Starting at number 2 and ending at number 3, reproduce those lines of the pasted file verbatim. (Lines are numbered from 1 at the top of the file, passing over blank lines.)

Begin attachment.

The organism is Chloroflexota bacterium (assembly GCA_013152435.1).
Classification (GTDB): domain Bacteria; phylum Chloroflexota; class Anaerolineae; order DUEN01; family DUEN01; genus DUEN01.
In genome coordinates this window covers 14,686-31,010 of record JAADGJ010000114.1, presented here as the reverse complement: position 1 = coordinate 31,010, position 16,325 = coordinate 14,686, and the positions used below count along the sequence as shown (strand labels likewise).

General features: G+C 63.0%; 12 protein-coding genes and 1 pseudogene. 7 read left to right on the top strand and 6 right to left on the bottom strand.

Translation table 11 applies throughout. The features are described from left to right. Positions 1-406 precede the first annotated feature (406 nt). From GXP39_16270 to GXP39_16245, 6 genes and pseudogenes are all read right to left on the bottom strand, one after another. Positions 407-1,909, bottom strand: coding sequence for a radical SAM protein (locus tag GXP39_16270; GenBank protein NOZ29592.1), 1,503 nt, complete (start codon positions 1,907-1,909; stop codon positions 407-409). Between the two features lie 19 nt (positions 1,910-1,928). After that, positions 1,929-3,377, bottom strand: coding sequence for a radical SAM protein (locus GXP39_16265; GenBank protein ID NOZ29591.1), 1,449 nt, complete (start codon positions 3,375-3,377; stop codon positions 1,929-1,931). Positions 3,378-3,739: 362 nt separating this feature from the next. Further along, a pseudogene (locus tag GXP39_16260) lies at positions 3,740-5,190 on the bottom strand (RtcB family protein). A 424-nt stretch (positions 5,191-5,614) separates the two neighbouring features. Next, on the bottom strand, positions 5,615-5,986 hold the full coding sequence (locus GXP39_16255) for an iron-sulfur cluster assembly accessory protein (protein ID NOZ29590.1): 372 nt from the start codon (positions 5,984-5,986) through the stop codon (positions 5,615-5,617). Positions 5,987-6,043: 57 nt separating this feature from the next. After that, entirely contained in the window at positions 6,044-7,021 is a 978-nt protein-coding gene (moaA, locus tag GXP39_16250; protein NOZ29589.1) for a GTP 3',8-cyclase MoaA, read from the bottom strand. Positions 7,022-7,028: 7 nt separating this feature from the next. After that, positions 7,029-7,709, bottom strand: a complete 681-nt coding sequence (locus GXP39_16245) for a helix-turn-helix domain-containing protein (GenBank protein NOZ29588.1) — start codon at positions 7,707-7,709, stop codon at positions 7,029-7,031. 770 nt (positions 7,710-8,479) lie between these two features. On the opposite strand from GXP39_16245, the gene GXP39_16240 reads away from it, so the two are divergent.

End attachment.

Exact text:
Classification (GTDB): domain Bacteria; phylum Chloroflexota; class Anaerolineae; order DUEN01; family DUEN01; genus DUEN01.
In genome coordinates this window covers 14,686-31,010 of record JAADGJ010000114.1, presented here as the reverse complement: position 1 = coordinate 31,010, position 16,325 = coordinate 14,686, and the positions used below count along the sequence as shown (strand labels likewise).